- While you were praying, did you have complete faith and assurance in the Word of God and His promises, knowing that He is not a liar and will fulfill and do all things He says according to His word?
Hebrews 11:6; Hebrews 6:13-20
- While praying, were you asking in accordance with His will?
1 John 5:14; James 4:3; Psalm 37:4
- While praying, were you fervently asking with importunity, patiently waiting for an answer, and not going ahead of the Lord?
James 1:4; Luke 18:1-8
If your answer is no to one or more of these questions, address the issue the Holy Spirit is showing you. Once you have sought the Lord and sought Godly counsel if necessary, bring the request back to the Lord and pray about it again.
However, if your answer is yes to all the above questions, and the response from the Lord is no, it is time to ask the Lord to help you to accept it. You have done what you could, and it may not be the right time, the right decision, the right plan, the right people, or the right atmosphere. The Lord sees fit to close the door and say no, and you must cling to Isaiah 55:8-9.
God gives us those in the Bible who received no as an answer from the Lord, and we can see their response.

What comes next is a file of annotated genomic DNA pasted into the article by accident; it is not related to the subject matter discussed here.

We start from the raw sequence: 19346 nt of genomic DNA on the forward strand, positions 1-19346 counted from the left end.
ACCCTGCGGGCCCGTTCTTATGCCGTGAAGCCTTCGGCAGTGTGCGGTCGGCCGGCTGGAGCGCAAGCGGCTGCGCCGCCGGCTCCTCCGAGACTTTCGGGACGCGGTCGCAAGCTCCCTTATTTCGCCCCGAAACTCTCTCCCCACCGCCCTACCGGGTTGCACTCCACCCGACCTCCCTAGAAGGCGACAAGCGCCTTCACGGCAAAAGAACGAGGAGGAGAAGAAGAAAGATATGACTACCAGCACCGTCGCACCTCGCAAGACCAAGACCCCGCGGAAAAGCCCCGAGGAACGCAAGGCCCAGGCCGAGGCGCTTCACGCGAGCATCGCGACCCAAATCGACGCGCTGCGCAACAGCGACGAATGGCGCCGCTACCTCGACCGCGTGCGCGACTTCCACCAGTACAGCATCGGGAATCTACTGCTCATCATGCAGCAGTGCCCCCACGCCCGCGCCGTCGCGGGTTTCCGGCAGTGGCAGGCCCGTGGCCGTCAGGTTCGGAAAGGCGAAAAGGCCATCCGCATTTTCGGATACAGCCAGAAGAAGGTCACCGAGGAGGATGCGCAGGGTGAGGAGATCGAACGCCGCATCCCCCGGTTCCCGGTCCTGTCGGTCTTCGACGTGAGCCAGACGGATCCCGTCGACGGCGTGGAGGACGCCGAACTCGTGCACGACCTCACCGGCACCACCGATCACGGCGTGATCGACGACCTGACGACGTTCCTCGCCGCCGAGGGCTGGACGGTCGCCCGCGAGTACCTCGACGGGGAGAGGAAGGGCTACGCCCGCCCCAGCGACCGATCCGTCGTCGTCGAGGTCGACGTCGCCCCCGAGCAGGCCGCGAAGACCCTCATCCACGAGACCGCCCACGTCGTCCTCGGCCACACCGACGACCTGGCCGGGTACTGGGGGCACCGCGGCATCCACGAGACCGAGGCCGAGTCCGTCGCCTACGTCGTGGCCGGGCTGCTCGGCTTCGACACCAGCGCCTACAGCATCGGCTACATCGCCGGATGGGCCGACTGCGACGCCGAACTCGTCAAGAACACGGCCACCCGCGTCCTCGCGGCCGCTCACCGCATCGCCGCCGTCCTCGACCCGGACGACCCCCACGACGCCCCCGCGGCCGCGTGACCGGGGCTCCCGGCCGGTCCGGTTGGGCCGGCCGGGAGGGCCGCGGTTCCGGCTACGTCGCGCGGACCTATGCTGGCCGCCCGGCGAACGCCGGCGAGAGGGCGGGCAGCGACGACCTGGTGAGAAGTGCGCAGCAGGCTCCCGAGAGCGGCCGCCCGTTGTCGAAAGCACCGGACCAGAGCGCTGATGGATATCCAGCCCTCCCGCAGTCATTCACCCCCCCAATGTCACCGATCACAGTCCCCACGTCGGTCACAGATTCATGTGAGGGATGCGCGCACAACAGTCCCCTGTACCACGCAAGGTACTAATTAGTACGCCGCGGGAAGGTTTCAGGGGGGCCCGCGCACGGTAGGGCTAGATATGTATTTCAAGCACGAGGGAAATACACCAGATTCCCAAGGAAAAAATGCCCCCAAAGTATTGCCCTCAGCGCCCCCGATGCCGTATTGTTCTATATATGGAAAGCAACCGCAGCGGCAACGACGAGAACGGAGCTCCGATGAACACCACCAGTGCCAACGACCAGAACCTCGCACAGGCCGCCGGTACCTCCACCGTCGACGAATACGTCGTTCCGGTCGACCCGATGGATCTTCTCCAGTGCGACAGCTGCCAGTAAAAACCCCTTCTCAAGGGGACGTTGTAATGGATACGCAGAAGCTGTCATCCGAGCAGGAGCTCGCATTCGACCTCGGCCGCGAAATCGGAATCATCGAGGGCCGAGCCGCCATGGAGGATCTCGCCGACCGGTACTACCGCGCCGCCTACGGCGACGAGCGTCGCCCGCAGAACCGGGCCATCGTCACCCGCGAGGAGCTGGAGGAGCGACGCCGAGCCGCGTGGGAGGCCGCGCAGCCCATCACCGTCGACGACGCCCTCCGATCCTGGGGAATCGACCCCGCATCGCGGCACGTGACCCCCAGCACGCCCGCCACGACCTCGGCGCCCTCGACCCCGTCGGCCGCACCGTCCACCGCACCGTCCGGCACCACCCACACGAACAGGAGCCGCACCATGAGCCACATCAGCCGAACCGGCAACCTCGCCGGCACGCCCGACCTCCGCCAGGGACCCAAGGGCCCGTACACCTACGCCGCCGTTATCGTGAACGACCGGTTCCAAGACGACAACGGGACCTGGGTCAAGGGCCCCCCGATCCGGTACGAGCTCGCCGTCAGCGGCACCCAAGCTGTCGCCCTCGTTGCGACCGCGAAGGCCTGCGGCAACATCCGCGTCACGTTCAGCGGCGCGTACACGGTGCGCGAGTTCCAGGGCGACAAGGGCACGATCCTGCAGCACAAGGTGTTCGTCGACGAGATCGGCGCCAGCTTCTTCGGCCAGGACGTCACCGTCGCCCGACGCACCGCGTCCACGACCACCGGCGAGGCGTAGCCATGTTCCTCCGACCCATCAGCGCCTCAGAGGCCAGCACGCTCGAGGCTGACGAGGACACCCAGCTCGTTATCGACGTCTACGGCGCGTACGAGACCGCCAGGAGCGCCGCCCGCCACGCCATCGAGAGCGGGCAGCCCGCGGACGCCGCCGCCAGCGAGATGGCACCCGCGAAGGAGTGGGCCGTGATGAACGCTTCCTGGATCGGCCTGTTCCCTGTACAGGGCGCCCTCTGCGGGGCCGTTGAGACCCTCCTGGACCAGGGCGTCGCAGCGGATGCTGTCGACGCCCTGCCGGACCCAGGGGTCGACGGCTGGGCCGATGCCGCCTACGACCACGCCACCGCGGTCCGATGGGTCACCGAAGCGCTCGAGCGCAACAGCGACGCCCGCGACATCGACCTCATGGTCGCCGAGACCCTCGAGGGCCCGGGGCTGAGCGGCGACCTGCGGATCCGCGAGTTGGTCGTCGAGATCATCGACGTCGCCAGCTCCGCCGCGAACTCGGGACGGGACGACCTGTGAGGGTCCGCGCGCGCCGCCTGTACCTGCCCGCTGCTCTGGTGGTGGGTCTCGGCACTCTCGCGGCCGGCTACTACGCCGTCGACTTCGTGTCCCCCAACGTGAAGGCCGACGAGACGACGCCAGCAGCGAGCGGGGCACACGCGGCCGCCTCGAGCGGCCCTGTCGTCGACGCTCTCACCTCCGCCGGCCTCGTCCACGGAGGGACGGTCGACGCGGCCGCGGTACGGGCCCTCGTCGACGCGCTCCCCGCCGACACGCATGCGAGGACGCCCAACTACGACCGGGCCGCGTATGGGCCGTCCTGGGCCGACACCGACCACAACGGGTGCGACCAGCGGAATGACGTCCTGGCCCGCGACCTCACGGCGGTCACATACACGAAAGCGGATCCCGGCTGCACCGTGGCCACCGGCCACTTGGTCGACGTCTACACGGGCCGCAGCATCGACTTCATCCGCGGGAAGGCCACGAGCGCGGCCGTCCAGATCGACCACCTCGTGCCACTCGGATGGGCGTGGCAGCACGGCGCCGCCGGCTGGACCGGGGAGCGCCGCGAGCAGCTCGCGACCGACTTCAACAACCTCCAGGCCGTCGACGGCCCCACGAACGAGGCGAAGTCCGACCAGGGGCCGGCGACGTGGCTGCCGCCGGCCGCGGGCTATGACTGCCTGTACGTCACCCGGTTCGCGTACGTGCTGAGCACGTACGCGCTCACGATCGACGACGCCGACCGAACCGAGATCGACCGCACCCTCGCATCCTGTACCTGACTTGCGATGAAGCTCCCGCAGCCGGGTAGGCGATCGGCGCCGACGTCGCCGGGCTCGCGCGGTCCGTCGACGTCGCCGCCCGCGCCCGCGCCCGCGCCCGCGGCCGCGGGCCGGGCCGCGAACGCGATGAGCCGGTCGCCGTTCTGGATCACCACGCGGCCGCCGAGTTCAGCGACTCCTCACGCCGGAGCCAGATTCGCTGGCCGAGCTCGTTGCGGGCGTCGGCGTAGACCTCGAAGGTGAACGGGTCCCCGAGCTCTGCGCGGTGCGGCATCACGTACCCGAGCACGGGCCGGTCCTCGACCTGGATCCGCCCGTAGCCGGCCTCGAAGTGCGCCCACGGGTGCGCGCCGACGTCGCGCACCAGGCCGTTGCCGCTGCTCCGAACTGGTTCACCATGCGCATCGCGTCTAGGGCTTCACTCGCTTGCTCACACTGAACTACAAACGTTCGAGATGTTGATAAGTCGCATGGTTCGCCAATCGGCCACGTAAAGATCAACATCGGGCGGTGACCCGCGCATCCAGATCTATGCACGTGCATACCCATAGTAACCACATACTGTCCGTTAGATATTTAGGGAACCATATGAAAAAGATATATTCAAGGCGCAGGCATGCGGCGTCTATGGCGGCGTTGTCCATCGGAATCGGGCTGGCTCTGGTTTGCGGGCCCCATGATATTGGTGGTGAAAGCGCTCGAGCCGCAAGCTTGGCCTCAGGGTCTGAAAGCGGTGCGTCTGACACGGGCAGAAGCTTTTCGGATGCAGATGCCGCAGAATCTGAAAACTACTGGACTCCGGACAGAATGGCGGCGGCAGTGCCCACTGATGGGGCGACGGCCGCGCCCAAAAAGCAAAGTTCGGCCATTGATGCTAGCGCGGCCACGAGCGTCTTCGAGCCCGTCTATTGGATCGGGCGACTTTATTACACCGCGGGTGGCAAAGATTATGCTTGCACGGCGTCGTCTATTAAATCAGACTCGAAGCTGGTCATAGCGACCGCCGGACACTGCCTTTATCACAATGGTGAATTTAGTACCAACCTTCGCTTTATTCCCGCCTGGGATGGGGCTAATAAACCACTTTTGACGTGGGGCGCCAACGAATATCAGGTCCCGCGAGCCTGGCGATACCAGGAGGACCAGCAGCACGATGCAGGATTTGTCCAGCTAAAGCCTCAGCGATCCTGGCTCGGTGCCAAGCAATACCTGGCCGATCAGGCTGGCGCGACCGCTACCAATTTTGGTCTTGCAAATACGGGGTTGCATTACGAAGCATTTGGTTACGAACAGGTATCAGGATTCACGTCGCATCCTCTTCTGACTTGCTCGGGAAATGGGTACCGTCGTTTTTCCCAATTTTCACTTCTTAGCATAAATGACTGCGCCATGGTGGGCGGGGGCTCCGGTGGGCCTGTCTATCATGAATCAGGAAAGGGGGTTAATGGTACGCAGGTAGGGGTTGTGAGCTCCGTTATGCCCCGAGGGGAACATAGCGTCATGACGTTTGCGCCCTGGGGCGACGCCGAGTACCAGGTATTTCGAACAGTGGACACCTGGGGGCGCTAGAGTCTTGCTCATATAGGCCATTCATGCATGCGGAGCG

Jesus prayed and asked the cup to be removed from Him, but God did not remove the cup. Jesus expressed, “Not my will, but Thine be done.” He endured the cross, despising the shame, and is set down at the right hand of the throne of God (Hebrews 12:2 KJV). He loves us so much that He died for us. I am thankful He endured the cross for you and me! Praise the Lord for Jesus and His death and resurrection, paving the way for us to get to Heaven!
David–2 Samuel 12:15-24
The consequence of David’s sin with Bathsheba was that the Lord struck his child with sickness (vs.15). David prayed that his son would be healed. God said no. When David accepted the answer that his son was dead, he changed his apparel and came into the house of the Lord and worshipped Him. David’s servants questioned him and his behavior, yet he accepted God’s answer, as stated in verse 23. He recognized that he could not bring his son back from the dead and that the answer was final. David had a choice to go into self-pity and remorse or to worship the Lord. He chose to go and worship the Lord (vs. 20). Do you worship the Lord like David did when you receive the answer of no?